Calculus: Early Transcendentals 8th Edition

Published by Cengage Learning
ISBN 10: 1285741552
ISBN 13: 978-1-28574-155-0

Chapter 4 - Section 4.3 - How Derivatives Affect the Shape of a Graph - 4.3 Exercises: 74

Answer

$$a=\frac{\sqrt e}{2}$$ and $$b=-\frac{1}{8}$$

Work Step by Step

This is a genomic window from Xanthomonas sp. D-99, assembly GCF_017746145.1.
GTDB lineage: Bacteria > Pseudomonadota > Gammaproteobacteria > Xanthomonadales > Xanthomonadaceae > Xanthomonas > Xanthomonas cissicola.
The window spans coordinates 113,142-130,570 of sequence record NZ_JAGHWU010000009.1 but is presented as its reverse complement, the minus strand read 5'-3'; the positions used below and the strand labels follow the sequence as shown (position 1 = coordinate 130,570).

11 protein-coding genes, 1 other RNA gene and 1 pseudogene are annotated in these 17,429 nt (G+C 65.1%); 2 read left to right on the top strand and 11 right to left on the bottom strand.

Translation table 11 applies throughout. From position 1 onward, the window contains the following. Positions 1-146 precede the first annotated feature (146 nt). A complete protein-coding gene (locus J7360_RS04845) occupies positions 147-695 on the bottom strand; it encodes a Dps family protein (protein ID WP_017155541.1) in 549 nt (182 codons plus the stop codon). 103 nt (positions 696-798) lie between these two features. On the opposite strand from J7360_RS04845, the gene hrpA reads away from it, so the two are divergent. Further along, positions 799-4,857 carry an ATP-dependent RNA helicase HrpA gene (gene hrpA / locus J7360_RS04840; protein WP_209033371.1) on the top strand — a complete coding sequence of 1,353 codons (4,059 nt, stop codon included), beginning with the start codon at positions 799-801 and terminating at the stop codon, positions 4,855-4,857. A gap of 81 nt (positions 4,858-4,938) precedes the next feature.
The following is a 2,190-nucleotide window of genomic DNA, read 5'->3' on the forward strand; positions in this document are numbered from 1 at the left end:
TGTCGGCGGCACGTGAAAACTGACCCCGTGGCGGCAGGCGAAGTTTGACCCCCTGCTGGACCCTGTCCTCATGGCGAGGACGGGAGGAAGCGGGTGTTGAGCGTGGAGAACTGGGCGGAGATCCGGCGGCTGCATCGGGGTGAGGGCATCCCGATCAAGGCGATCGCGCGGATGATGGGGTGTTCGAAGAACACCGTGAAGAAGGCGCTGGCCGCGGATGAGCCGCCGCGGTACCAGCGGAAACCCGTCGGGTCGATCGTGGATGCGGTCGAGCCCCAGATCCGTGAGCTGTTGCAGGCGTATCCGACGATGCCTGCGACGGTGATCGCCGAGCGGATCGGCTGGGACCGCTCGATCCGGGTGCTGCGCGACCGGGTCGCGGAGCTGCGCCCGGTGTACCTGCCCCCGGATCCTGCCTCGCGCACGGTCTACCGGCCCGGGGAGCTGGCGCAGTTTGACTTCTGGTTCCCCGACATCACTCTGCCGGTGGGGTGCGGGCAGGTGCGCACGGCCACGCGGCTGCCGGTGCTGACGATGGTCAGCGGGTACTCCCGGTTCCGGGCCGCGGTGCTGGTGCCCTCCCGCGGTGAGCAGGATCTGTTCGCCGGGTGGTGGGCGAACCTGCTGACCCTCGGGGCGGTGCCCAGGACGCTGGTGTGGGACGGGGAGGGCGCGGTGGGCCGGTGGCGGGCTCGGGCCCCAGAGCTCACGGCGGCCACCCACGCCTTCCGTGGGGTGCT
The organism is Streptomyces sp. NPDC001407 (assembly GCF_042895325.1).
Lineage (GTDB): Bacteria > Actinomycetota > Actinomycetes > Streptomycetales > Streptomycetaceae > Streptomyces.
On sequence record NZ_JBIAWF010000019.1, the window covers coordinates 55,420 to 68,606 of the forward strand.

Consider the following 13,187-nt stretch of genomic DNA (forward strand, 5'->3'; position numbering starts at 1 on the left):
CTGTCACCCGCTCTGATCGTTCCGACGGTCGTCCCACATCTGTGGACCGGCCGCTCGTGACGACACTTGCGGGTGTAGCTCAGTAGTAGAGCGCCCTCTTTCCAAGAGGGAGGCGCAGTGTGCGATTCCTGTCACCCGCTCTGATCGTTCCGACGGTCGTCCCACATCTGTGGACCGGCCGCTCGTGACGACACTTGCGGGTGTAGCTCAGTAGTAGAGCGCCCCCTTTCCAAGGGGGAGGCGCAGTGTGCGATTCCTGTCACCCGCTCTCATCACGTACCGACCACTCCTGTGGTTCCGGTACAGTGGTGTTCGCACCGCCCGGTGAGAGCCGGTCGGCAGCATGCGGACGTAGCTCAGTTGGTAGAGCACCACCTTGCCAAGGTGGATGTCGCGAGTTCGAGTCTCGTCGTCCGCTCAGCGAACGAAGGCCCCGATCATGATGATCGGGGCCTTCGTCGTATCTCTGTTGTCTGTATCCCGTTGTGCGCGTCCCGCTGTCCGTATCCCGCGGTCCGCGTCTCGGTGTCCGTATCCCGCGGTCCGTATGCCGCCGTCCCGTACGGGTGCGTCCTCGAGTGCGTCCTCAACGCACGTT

$$f(x)=axe^{bx^2}$$ 1) First, we need to find $f'(x)$ and $f''(x)$ $$f'(x)=a(xe^{bx^2})'$$ $$f'(x)=a[x'e^{bx^2} + x(e^{bx^2})']$$ $$f'(x)=a[e^{bx^2}+xe^{bx^2}(bx^2)']$$ $$f'(x)=a[e^{bx^2}+xe^{bx^2}2bx]$$ $$f'(x)=ae^{bx^2}(1+2bx^2)$$ $$f''(x)=a[(e^{bx^2})'(1+2bx^2)+e^{bx^2}(1+2bx^2)']$$ $$f''(x)=a[2bxe^{bx^2}(1+2bx^2)+e^{bx^2}(4bx)]$$ $$f''(x)=a(2bxe^{bx^2})(1+2bx^2+2)$$ $$f''(x)=2abxe^{bx^2}(2bx^2+3).$$ 2) Now, the function has a maximum value $f(2)=1$, which means $x=2$ is a critical number of $f(x)$. Therefore, $$f'(2)=0$$ $$ae^{b(2^2)}(1+2b\times2^2)=0$$ $$ae^{4b}(1+8b)=0\hspace{1cm}(1).$$ 3) The function has a maximum value $f(2)=1$, also means that the point $(2,1)$ lies on the graph of the function $f$. In other words, $$f(2)=1$$ $$2ae^{b(2^2)}=1$$ $$ae^{4b}=\frac{1}{2}\hspace{1cm}(2).$$ 4) Now we consider $(1)$ $$ae^{4b}(1+8b)=0$$ We know that $e^{4b}\gt0$ for all $b\in R$, so $e^{4b}\ne0$. That means $$a=0\hspace{.5cm}or\hspace{.5cm}1+8b=0$$ $$a=0\hspace{.5cm}or\hspace{.5cm}b=-\frac{1}{8}.$$ However, consider $(2)$. It reveals that $a\ne0$. Since if $a=0$, then $$0e^{4b}=0\ne\frac{1}{2}.$$ Therefore, the only choice is that $$b=-\frac{1}{8}.$$ So $(2)$ would become $$ae^{4\times(-1/8)}=\frac{1}{2}$$ $$ae^{-\frac{1}{2}}=\frac{1}{2}$$ $$\frac{a}{\sqrt e}=\frac{1}{2}$$ $$a=\frac{\sqrt e}{2}$$ 5) Now the final step is to plug just found $a$ and $b$ back into $f''(x)$ to see if there really is a maximum value $f(2)=1.$ $$f''(x)=2\frac{\sqrt e}{2}(-\frac{1}{8})xe^{(-1/8)x^2}[2(-\frac{1}{8})x^2+3]$$ $$f''(x)=-\frac{\sqrt e}{8}xe^{-x^2/8}[-\frac{x^2}{4}+3]$$ $$f''(x)\approx-0.206xe^{-x^2/8}[-\frac{x^2}{4}+3]$$ Now we try $f''(2)$ here $$f''(2)\approx-0.206\times2e^{-2^2/8}[-\frac{2^2}{4}+3]$$ $$f''(2)\approx-0.206\times2e^{-1/2}[-1+3]$$ $$f''(2)\approx-0.206\times\frac{2}{\sqrt e}\times2$$ $$f''(2)\approx-0.206\times1.213\times2$$ $$f''(2)\approx-0.5\lt0$$ Since $f'(2)=0$ and $f''(2)\lt0$, according to the Second Derivative Test, there is a maximum value at $x=2$, which is $f(2)=1$. The found values of $a$ and $b$ are therefore true.
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